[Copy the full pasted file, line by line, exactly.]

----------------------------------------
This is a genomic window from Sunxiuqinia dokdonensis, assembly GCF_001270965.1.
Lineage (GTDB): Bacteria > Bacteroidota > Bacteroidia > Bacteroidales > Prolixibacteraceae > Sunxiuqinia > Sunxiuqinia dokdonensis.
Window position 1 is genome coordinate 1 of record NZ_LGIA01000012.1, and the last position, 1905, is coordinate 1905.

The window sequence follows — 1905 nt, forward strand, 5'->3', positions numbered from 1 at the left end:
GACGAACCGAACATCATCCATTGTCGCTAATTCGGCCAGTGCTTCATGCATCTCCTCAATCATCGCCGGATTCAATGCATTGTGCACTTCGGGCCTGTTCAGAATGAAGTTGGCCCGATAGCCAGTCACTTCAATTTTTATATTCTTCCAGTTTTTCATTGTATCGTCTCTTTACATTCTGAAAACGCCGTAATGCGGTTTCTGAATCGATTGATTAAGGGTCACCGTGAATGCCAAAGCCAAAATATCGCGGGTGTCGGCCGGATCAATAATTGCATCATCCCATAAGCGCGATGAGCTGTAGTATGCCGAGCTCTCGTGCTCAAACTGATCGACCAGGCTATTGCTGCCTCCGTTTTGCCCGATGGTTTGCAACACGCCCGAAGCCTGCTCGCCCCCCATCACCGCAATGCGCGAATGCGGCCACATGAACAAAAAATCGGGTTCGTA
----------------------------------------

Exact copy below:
This is a genomic window from Sunxiuqinia dokdonensis, assembly GCF_001270965.1.
Lineage (GTDB): Bacteria > Bacteroidota > Bacteroidia > Bacteroidales > Prolixibacteraceae > Sunxiuqinia > Sunxiuqinia dokdonensis.
Window position 1 is genome coordinate 1 of record NZ_LGIA01000012.1, and the last position, 1905, is coordinate 1905.

The window sequence follows — 1905 nt, forward strand, 5'->3', positions numbered from 1 at the left end:
GACGAACCGAACATCATCCATTGTCGCTAATTCGGCCAGTGCTTCATGCATCTCCTCAATCATCGCCGGATTCAATGCATTGTGCACTTCGGGCCTGTTCAGAATGAAGTTGGCCCGATAGCCAGTCACTTCAATTTTTATATTCTTCCAGTTTTTCATTGTATCGTCTCTTTACATTCTGAAAACGCCGTAATGCGGTTTCTGAATCGATTGATTAAGGGTCACCGTGAATGCCAAAGCCAAAATATCGCGGGTGTCGGCCGGATCAATAATTGCATCATCCCATAAGCGCGATGAGCTGTAGTATGCCGAGCTCTCGTGCTCAAACTGATCGACCAGGCTATTGCTGCCTCCGTTTTGCCCGATGGTTTGCAACACGCCCGAAGCCTGCTCGCCCCCCATCACCGCAATGCGCGAATGCGGCCACATGAACAAAAAATCGGGTTCGTA